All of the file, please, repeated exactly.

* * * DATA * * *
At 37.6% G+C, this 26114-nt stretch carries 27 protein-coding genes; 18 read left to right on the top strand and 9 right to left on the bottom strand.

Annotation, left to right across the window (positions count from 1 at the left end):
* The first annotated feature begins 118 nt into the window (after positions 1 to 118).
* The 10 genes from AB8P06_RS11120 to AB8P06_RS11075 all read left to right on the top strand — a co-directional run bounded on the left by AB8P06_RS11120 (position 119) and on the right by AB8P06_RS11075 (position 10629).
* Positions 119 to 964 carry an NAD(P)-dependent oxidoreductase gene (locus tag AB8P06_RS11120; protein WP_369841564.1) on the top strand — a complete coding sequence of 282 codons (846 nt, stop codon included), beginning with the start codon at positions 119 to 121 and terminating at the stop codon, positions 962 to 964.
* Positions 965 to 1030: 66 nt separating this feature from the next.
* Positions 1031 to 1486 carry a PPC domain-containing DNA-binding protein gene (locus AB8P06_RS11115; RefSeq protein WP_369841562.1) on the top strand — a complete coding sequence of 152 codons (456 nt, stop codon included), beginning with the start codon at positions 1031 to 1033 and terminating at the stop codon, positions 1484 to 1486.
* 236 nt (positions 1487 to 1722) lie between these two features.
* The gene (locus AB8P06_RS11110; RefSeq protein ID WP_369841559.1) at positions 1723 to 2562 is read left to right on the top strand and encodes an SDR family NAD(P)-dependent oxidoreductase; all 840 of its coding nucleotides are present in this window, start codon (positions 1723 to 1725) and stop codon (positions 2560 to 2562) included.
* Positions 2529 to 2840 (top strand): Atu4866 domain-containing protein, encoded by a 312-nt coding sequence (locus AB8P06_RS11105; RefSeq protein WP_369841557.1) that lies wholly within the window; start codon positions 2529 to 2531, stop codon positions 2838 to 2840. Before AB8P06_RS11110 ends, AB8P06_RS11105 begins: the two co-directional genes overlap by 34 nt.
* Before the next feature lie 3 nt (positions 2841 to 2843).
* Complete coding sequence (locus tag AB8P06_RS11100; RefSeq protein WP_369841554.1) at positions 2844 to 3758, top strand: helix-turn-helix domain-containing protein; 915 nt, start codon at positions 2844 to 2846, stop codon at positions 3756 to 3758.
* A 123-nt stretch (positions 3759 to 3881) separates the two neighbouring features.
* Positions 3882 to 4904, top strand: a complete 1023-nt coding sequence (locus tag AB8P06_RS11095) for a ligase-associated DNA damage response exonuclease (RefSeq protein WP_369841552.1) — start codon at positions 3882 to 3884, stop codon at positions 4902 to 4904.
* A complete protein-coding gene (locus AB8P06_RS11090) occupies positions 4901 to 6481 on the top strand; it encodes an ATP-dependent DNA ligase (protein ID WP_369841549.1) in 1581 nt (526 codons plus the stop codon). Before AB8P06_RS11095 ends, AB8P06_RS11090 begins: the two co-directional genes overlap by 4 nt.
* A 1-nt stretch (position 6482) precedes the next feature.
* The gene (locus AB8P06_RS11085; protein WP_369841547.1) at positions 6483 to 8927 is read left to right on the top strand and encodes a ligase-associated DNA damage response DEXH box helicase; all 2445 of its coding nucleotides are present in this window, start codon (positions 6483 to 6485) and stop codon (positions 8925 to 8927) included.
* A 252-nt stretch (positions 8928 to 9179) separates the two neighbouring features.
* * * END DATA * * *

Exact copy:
At 37.6% G+C, this 26114-nt stretch carries 27 protein-coding genes; 18 read left to right on the top strand and 9 right to left on the bottom strand.

Annotation, left to right across the window (positions count from 1 at the left end):
* The first annotated feature begins 118 nt into the window (after positions 1 to 118).
* The 10 genes from AB8P06_RS11120 to AB8P06_RS11075 all read left to right on the top strand — a co-directional run bounded on the left by AB8P06_RS11120 (position 119) and on the right by AB8P06_RS11075 (position 10629).
* Positions 119 to 964 carry an NAD(P)-dependent oxidoreductase gene (locus tag AB8P06_RS11120; protein WP_369841564.1) on the top strand — a complete coding sequence of 282 codons (846 nt, stop codon included), beginning with the start codon at positions 119 to 121 and terminating at the stop codon, positions 962 to 964.
* Positions 965 to 1030: 66 nt separating this feature from the next.
* Positions 1031 to 1486 carry a PPC domain-containing DNA-binding protein gene (locus AB8P06_RS11115; RefSeq protein WP_369841562.1) on the top strand — a complete coding sequence of 152 codons (456 nt, stop codon included), beginning with the start codon at positions 1031 to 1033 and terminating at the stop codon, positions 1484 to 1486.
* 236 nt (positions 1487 to 1722) lie between these two features.
* The gene (locus AB8P06_RS11110; RefSeq protein ID WP_369841559.1) at positions 1723 to 2562 is read left to right on the top strand and encodes an SDR family NAD(P)-dependent oxidoreductase; all 840 of its coding nucleotides are present in this window, start codon (positions 1723 to 1725) and stop codon (positions 2560 to 2562) included.
* Positions 2529 to 2840 (top strand): Atu4866 domain-containing protein, encoded by a 312-nt coding sequence (locus AB8P06_RS11105; RefSeq protein WP_369841557.1) that lies wholly within the window; start codon positions 2529 to 2531, stop codon positions 2838 to 2840. Before AB8P06_RS11110 ends, AB8P06_RS11105 begins: the two co-directional genes overlap by 34 nt.
* Before the next feature lie 3 nt (positions 2841 to 2843).
* Complete coding sequence (locus tag AB8P06_RS11100; RefSeq protein WP_369841554.1) at positions 2844 to 3758, top strand: helix-turn-helix domain-containing protein; 915 nt, start codon at positions 2844 to 2846, stop codon at positions 3756 to 3758.
* A 123-nt stretch (positions 3759 to 3881) separates the two neighbouring features.
* Positions 3882 to 4904, top strand: a complete 1023-nt coding sequence (locus tag AB8P06_RS11095) for a ligase-associated DNA damage response exonuclease (RefSeq protein WP_369841552.1) — start codon at positions 3882 to 3884, stop codon at positions 4902 to 4904.
* A complete protein-coding gene (locus AB8P06_RS11090) occupies positions 4901 to 6481 on the top strand; it encodes an ATP-dependent DNA ligase (protein ID WP_369841549.1) in 1581 nt (526 codons plus the stop codon). Before AB8P06_RS11095 ends, AB8P06_RS11090 begins: the two co-directional genes overlap by 4 nt.
* A 1-nt stretch (position 6482) precedes the next feature.
* The gene (locus AB8P06_RS11085; protein WP_369841547.1) at positions 6483 to 8927 is read left to right on the top strand and encodes a ligase-associated DNA damage response DEXH box helicase; all 2445 of its coding nucleotides are present in this window, start codon (positions 6483 to 6485) and stop codon (positions 8925 to 8927) included.
* A 252-nt stretch (positions 8928 to 9179) separates the two neighbouring features.